Daniel Furlong

No cross endorsements for Supreme Court this year

12919874_996540140383149_3783119910955083239_nBY TONY FARINA

It appears there will be no bipartisan endorsements for the now two open State Supreme Court seats that will be on the ballot in November in the 8th Judicial District covering the eight counties of Western New York to fill the seats of retiring Justice Joseph Glownia and former Justice John Michalek who resigned from the bench in June after pleading guilty to two bribery-related felony charges.

While there were several potential candidates vying for party support just a few weeks ago after Michalek’s resignation opened up a second seat, including highly regarded Niagara Falls attorney John DelMonte, we have learned that four candidates have emerged, two Democrats and two Republicans, who will likely be selected by the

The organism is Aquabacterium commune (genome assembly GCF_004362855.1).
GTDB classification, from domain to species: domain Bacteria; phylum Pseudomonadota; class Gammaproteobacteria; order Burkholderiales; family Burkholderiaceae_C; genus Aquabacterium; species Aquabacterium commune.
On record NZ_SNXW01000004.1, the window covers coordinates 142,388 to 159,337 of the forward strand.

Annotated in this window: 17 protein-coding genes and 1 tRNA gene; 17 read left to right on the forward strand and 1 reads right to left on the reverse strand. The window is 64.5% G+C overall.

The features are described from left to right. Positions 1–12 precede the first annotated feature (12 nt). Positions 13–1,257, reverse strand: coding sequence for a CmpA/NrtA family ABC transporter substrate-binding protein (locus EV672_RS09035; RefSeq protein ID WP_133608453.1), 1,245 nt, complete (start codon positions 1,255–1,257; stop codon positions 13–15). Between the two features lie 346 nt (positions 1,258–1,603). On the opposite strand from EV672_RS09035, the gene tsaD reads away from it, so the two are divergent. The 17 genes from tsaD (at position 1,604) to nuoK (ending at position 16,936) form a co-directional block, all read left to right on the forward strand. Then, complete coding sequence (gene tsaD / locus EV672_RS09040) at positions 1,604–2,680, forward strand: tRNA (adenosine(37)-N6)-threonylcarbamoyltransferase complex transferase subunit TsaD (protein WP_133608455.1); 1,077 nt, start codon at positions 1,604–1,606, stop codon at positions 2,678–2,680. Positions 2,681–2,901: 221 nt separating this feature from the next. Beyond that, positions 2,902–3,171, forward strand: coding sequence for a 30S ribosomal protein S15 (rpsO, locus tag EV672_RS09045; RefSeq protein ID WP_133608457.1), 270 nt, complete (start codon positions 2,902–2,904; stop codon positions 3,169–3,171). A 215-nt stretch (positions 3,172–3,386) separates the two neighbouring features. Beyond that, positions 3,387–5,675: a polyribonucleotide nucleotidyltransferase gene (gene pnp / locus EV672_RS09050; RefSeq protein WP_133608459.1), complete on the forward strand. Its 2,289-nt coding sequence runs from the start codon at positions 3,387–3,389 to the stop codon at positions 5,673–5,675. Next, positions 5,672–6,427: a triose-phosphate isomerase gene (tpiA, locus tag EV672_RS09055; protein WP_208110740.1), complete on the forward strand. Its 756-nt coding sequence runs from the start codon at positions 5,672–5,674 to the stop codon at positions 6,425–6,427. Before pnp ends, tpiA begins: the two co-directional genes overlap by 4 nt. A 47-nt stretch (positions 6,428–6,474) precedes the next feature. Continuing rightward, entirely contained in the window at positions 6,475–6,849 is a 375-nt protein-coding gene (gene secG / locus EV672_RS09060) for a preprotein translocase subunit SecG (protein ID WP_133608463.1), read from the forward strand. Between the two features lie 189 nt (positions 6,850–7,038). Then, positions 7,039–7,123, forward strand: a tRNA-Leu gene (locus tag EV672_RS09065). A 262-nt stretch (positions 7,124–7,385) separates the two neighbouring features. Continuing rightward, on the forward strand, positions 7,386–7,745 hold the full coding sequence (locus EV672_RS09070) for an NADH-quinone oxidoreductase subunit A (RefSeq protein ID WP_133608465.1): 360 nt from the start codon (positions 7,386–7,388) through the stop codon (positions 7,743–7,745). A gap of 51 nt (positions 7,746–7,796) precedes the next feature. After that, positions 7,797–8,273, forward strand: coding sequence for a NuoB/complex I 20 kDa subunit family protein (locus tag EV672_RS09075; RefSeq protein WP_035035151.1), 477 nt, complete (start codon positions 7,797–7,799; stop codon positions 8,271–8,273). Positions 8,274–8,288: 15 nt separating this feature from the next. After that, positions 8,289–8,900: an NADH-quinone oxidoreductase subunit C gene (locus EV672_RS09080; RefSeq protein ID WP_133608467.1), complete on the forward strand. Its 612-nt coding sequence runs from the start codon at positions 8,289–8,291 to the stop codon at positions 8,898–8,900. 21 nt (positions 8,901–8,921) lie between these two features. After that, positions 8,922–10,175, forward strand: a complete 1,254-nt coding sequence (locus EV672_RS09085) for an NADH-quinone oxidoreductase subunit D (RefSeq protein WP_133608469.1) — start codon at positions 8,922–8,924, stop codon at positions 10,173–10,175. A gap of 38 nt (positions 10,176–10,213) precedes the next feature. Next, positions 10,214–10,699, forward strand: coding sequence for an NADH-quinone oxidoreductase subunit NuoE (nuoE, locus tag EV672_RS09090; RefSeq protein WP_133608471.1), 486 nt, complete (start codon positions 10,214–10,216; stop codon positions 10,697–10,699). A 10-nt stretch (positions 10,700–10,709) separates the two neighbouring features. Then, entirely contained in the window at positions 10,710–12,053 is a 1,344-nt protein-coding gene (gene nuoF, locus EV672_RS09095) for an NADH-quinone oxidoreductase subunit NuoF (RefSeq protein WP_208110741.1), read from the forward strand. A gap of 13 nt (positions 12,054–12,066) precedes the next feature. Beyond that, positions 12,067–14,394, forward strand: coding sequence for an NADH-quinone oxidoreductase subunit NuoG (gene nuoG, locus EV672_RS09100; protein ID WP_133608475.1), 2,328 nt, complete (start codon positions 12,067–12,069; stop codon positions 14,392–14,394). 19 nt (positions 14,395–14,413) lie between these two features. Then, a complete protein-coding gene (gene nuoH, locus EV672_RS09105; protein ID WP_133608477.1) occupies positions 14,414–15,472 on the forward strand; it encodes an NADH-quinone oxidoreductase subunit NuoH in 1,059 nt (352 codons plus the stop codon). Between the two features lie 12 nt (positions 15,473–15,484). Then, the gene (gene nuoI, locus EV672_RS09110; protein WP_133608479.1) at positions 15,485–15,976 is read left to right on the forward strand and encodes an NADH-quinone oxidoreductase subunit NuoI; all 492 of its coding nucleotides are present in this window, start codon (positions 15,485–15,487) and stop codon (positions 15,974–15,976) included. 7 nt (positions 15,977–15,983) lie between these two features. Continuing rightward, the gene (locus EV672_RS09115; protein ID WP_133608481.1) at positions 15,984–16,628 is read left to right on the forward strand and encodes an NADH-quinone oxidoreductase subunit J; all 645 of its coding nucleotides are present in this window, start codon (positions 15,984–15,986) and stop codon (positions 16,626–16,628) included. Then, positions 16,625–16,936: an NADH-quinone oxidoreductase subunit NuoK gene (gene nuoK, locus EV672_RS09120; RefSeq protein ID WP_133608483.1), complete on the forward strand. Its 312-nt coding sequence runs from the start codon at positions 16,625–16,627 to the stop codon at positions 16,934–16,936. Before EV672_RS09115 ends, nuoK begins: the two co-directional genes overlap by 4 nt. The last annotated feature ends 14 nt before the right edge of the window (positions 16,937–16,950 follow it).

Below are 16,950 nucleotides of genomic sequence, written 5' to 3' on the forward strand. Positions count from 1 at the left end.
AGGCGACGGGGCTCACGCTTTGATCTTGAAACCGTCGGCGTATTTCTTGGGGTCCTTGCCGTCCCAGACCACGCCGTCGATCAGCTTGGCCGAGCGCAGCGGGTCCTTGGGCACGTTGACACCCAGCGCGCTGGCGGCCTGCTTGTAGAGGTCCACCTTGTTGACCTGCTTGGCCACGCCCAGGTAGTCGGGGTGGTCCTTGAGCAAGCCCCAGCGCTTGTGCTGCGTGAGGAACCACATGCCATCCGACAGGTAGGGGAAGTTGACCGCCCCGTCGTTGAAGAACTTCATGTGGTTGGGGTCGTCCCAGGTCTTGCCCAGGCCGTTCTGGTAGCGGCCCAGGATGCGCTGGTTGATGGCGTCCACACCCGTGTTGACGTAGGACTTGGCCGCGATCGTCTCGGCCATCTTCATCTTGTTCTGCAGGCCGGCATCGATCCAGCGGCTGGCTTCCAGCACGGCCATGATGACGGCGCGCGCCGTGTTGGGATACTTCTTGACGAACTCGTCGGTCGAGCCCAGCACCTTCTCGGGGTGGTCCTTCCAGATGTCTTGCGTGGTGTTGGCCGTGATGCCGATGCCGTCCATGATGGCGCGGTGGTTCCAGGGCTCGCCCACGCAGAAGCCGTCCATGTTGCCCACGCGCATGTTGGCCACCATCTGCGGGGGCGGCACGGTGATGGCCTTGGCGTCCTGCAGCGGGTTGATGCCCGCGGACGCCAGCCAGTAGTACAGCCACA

Grace Hanlon
Grace Hanlon

judicial nominating conventions next month after the Sept. 13th primary vote. Only one will be from outside Erie County.

It appears the two Democratic judicial selections are Orchard Park Town Judge Lynne Keane and former first assistant Chautauqua County district attorney Grace Hanlon who is now a law clerk to County Judge John Ward, the former DA.On the Republican side, the two hopefuls for a 14-year State Supreme Court term are Buffalo attorney Mary Slisz who ran in 2014 and Daniel Furlong, the law clerk of retiring Justice Glownia.

“They have all put their credentials out there and are looking for support among the minor parties,” said Conservative Party Chairman Ralph Lorigo. Erie County GOP Chairman Nick Langworthy and Democratic Chairman Jeremy Zellner will control

Mary Slisz
Mary Slisz

the major party endorsements at the judicial nominating conventions of the eight counties between Sept. 13 and 26th as Erie County enjoys that status by virtue of weighted voting superiority.

Given the special state grand jury investigation that led to the charges against Justice Michalek and his subsequent guilty plea, the climate was not seen as favorable to a one-for-one cross endorsement, a familiar scenario that has often been criticized for not giving voters an opportunity to decide who will sit on the Supreme Court bench.

That won’t be the case this year.